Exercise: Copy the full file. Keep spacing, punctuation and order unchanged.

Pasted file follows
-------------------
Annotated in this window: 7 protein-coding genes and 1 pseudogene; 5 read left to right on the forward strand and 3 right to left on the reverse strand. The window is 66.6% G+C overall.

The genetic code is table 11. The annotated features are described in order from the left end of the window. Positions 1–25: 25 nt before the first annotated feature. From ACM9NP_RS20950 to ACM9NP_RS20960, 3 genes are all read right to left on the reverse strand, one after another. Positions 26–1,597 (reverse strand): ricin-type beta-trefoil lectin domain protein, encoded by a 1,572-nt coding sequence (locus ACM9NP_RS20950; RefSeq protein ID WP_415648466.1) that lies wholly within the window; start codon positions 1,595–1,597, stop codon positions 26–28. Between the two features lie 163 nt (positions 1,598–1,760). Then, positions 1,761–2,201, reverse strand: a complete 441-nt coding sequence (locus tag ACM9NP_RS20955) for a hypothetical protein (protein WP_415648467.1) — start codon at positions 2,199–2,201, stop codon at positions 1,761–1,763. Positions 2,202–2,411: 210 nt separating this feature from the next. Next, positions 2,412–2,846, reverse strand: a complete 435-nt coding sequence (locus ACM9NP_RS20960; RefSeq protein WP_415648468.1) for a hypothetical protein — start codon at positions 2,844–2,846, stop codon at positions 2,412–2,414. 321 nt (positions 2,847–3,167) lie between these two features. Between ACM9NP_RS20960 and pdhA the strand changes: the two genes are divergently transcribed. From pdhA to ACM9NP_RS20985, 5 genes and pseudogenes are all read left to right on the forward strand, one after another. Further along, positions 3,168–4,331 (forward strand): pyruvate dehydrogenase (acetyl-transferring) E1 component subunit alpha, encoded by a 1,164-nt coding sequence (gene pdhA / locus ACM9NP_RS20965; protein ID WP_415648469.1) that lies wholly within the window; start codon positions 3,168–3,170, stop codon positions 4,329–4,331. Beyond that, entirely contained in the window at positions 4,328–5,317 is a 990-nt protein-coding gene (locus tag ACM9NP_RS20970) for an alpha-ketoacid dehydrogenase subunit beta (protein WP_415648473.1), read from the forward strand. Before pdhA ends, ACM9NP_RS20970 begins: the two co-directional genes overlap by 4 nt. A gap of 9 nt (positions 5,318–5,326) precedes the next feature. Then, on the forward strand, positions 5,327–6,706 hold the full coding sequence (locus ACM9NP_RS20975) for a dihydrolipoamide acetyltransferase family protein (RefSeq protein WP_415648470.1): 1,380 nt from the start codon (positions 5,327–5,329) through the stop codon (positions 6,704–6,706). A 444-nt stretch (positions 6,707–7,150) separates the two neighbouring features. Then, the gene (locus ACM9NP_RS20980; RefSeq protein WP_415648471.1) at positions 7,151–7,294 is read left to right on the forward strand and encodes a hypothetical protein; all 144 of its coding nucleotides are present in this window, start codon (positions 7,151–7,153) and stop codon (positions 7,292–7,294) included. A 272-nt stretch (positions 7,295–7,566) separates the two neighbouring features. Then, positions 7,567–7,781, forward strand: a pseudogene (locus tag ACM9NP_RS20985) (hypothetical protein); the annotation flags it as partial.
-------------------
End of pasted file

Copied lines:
Annotated in this window: 7 protein-coding genes and 1 pseudogene; 5 read left to right on the forward strand and 3 right to left on the reverse strand. The window is 66.6% G+C overall.

The genetic code is table 11. The annotated features are described in order from the left end of the window. Positions 1–25: 25 nt before the first annotated feature. From ACM9NP_RS20950 to ACM9NP_RS20960, 3 genes are all read right to left on the reverse strand, one after another. Positions 26–1,597 (reverse strand): ricin-type beta-trefoil lectin domain protein, encoded by a 1,572-nt coding sequence (locus ACM9NP_RS20950; RefSeq protein ID WP_415648466.1) that lies wholly within the window; start codon positions 1,595–1,597, stop codon positions 26–28. Between the two features lie 163 nt (positions 1,598–1,760). Then, positions 1,761–2,201, reverse strand: a complete 441-nt coding sequence (locus tag ACM9NP_RS20955) for a hypothetical protein (protein WP_415648467.1) — start codon at positions 2,199–2,201, stop codon at positions 1,761–1,763. Positions 2,202–2,411: 210 nt separating this feature from the next. Next, positions 2,412–2,846, reverse strand: a complete 435-nt coding sequence (locus ACM9NP_RS20960; RefSeq protein WP_415648468.1) for a hypothetical protein — start codon at positions 2,844–2,846, stop codon at positions 2,412–2,414. 321 nt (positions 2,847–3,167) lie between these two features. Between ACM9NP_RS20960 and pdhA the strand changes: the two genes are divergently transcribed. From pdhA to ACM9NP_RS20985, 5 genes and pseudogenes are all read left to right on the forward strand, one after another. Further along, positions 3,168–4,331 (forward strand): pyruvate dehydrogenase (acetyl-transferring) E1 component subunit alpha, encoded by a 1,164-nt coding sequence (gene pdhA / locus ACM9NP_RS20965; protein ID WP_415648469.1) that lies wholly within the window; start codon positions 3,168–3,170, stop codon positions 4,329–4,331. Beyond that, entirely contained in the window at positions 4,328–5,317 is a 990-nt protein-coding gene (locus tag ACM9NP_RS20970) for an alpha-ketoacid dehydrogenase subunit beta (protein WP_415648473.1), read from the forward strand. Before pdhA ends, ACM9NP_RS20970 begins: the two co-directional genes overlap by 4 nt. A gap of 9 nt (positions 5,318–5,326) precedes the next feature. Then, on the forward strand, positions 5,327–6,706 hold the full coding sequence (locus ACM9NP_RS20975) for a dihydrolipoamide acetyltransferase family protein (RefSeq protein WP_415648470.1): 1,380 nt from the start codon (positions 5,327–5,329) through the stop codon (positions 6,704–6,706). A 444-nt stretch (positions 6,707–7,150) separates the two neighbouring features. Then, the gene (locus ACM9NP_RS20980; RefSeq protein WP_415648471.1) at positions 7,151–7,294 is read left to right on the forward strand and encodes a hypothetical protein; all 144 of its coding nucleotides are present in this window, start codon (positions 7,151–7,153) and stop codon (positions 7,292–7,294) included. A 272-nt stretch (positions 7,295–7,566) separates the two neighbouring features. Then, positions 7,567–7,781, forward strand: a pseudogene (locus tag ACM9NP_RS20985) (hypothetical protein); the annotation flags it as partial.